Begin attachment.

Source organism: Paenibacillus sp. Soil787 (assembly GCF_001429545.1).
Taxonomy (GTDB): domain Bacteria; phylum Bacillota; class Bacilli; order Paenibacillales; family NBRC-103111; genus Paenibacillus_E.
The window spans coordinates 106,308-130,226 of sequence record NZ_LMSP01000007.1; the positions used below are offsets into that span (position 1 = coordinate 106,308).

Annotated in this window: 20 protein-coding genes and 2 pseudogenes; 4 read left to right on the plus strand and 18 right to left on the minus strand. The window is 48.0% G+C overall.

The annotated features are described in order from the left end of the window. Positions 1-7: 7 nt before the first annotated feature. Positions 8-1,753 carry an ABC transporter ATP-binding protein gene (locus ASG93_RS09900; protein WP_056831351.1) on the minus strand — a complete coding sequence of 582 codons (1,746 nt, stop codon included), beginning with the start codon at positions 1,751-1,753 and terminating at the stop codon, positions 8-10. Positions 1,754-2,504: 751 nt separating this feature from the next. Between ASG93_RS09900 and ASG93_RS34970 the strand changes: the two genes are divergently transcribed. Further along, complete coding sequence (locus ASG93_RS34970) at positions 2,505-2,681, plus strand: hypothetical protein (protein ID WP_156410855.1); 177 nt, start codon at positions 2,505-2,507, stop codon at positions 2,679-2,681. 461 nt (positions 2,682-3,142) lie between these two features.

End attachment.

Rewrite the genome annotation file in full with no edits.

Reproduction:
Source organism: Paenibacillus sp. Soil787 (assembly GCF_001429545.1).
Taxonomy (GTDB): domain Bacteria; phylum Bacillota; class Bacilli; order Paenibacillales; family NBRC-103111; genus Paenibacillus_E.
The window spans coordinates 106,308-130,226 of sequence record NZ_LMSP01000007.1; the positions used below are offsets into that span (position 1 = coordinate 106,308).

Annotated in this window: 20 protein-coding genes and 2 pseudogenes; 4 read left to right on the plus strand and 18 right to left on the minus strand. The window is 48.0% G+C overall.

The annotated features are described in order from the left end of the window. Positions 1-7: 7 nt before the first annotated feature. Positions 8-1,753 carry an ABC transporter ATP-binding protein gene (locus ASG93_RS09900; protein WP_056831351.1) on the minus strand — a complete coding sequence of 582 codons (1,746 nt, stop codon included), beginning with the start codon at positions 1,751-1,753 and terminating at the stop codon, positions 8-10. Positions 1,754-2,504: 751 nt separating this feature from the next. Between ASG93_RS09900 and ASG93_RS34970 the strand changes: the two genes are divergently transcribed. Further along, complete coding sequence (locus ASG93_RS34970) at positions 2,505-2,681, plus strand: hypothetical protein (protein ID WP_156410855.1); 177 nt, start codon at positions 2,505-2,507, stop codon at positions 2,679-2,681. 461 nt (positions 2,682-3,142) lie between these two features.